Former British Prime Minister Boris Johnson has attempted to apologize for the thousands of lives lost to Covid-19 while he was in power, but was interrupted by protesters as he tried to do so.
Johnson was giving evidence on Wednesday morning at the United Kingdom’s public Covid inquiry, which the former leader set up in May 2021.
During his opening statement, Johnson was heckled by demonstrators believed to be from a group of families who lost loved ones during the pandemic.
Four people stood up when Johnson began to say he was sorry, holding signs reading “the dead can’t hear your apologies,” the UK’s PA Media news agency reported. The protesters were then ejected from the hearing by the inquiry chair Heather Hallet.
One of them, 59-year-old Kathryn Butcher, later told the agency: “We didn’t want his apology. When he tried to apologize we stood up. We didn’t block anybody. We were told to sit down.”
Butcher, who is from London, told PA Media that her 56-year-old sister-in-law, Myrna Saunders, died from Covid-19 in March 2020, adding that Johnson saw the demonstrators’ signs during the protest.
More than 200,000 people were killed by the coronavirus during the pandemic in the UK, one of the highest death tolls in Europe, and Johnson’s government was widely criticized for its response.
“I understand the feelings of these victims and their families, and I am deeply sorry for the pain and the loss and suffering of those victims and their families,” Johnson said.
“I do hope that this inquiry will help to get the answers to the very difficult questions that those victims in those families are rightly asking,” the former prime minister continued in his opening remarks.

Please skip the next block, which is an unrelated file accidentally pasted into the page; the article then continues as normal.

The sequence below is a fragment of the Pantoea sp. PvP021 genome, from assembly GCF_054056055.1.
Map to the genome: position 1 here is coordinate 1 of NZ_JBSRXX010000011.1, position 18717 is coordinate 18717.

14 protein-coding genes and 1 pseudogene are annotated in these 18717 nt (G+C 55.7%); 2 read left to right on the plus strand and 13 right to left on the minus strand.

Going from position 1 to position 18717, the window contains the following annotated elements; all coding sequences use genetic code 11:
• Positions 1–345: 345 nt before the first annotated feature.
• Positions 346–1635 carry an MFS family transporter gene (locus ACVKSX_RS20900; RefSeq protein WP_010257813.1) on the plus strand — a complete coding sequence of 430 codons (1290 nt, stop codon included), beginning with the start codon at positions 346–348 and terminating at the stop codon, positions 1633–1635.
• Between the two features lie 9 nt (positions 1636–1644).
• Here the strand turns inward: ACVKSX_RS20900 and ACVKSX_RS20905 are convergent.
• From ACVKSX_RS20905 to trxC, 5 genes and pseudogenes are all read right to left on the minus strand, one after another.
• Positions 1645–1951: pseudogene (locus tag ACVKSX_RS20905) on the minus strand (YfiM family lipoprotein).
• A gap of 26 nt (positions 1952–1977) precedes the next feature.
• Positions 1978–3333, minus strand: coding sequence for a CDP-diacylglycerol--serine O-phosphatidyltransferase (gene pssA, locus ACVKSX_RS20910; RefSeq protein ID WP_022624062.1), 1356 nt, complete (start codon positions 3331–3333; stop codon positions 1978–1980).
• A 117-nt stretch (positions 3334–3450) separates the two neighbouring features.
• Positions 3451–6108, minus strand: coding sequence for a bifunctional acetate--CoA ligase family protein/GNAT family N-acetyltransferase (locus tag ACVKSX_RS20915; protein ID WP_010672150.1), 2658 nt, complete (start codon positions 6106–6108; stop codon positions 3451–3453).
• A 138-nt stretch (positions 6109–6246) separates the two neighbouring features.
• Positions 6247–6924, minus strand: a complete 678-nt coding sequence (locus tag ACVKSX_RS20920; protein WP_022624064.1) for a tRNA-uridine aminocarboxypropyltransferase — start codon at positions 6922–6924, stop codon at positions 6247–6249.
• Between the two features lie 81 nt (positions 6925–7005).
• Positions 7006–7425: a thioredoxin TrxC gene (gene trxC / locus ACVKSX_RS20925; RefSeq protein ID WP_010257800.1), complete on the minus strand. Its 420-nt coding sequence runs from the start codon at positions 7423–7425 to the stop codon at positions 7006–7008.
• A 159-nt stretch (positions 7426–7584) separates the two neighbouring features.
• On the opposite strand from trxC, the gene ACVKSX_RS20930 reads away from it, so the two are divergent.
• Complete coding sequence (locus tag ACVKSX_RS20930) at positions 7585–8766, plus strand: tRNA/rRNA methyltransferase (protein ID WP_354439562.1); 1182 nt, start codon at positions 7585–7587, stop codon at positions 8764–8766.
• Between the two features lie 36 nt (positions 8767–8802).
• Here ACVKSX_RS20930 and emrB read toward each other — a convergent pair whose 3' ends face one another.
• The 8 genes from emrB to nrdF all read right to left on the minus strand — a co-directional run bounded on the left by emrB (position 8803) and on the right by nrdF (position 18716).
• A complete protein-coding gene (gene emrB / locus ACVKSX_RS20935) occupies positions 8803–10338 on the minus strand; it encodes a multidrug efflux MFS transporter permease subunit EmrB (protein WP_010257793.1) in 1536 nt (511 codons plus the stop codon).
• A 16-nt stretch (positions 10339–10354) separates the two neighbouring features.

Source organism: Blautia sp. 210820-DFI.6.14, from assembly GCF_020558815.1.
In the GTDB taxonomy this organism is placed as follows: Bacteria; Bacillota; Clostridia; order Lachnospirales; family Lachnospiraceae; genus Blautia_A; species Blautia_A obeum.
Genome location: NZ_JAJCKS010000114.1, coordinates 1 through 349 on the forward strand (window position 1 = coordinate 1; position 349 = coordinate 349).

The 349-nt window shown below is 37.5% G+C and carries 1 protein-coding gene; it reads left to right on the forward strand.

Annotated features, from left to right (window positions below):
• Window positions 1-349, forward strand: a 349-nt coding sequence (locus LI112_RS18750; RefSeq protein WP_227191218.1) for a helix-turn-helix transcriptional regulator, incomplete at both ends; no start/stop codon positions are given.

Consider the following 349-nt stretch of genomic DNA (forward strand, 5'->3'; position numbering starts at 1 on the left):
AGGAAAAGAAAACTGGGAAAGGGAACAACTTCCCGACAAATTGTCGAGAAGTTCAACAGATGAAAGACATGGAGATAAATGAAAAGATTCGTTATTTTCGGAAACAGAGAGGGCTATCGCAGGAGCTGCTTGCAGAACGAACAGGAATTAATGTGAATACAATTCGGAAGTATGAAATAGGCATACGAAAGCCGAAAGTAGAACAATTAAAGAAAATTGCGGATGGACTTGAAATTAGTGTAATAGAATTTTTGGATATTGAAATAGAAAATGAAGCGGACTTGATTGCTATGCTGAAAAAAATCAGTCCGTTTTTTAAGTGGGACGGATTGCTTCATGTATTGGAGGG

Despite opening with an apology, Johnson would not be drawn on specific errors that he considered himself or his government to have made.
He went on to defend his actions during the pandemic by saying: “I think we were doing our best at the time, given what we knew, given the information I had available to me at the time.” He continued: “Were there things that we should have done differently? Unquestionably.”
Johnson’s conduct during this period has been under intense scrutiny due to the evidence given by others to the inquiry, suggesting that his government permitted a culture that prohibited the right decisions being made.
The inquiry is currently examining how Johnson and his senior team reached decisions such as implementing lockdowns and why specific choices were taken at specific times. Johnson’s evidence to the inquiry has already attracted negative headlines as WhatsApp messages requested from his personal phone could not be given to the inquiry due to what he claims is a technical issue.
Some of Johnson’s most senior former aides have suggested that Johnson was “bamboozled” by the science as it was presented to him, while his former chief adviser, Dominic Cummings, has been vocally critical of Johnson’s management style, comparing him to an out-of-control shopping trolley.
When asked if he thought it was unusual for advisers and officials to be as critical of a leader as they were of Johnson during the pandemic – including on the question of his own competence – the former PM replied: “No I think this is wholly to be expected”
While still in office, Johnson became the first sitting prime minister to receive a fine from the police, for breaking his own Covid lockdown rules. The “Partygate” scandal, during which members of his team – and the then-prime minister himself – attended events that breached the national Covid rules played a large part in Johnson losing the support of his governing Conservative Party and ending his time in office.
CNN’s Jessie Gretener contributed to this report.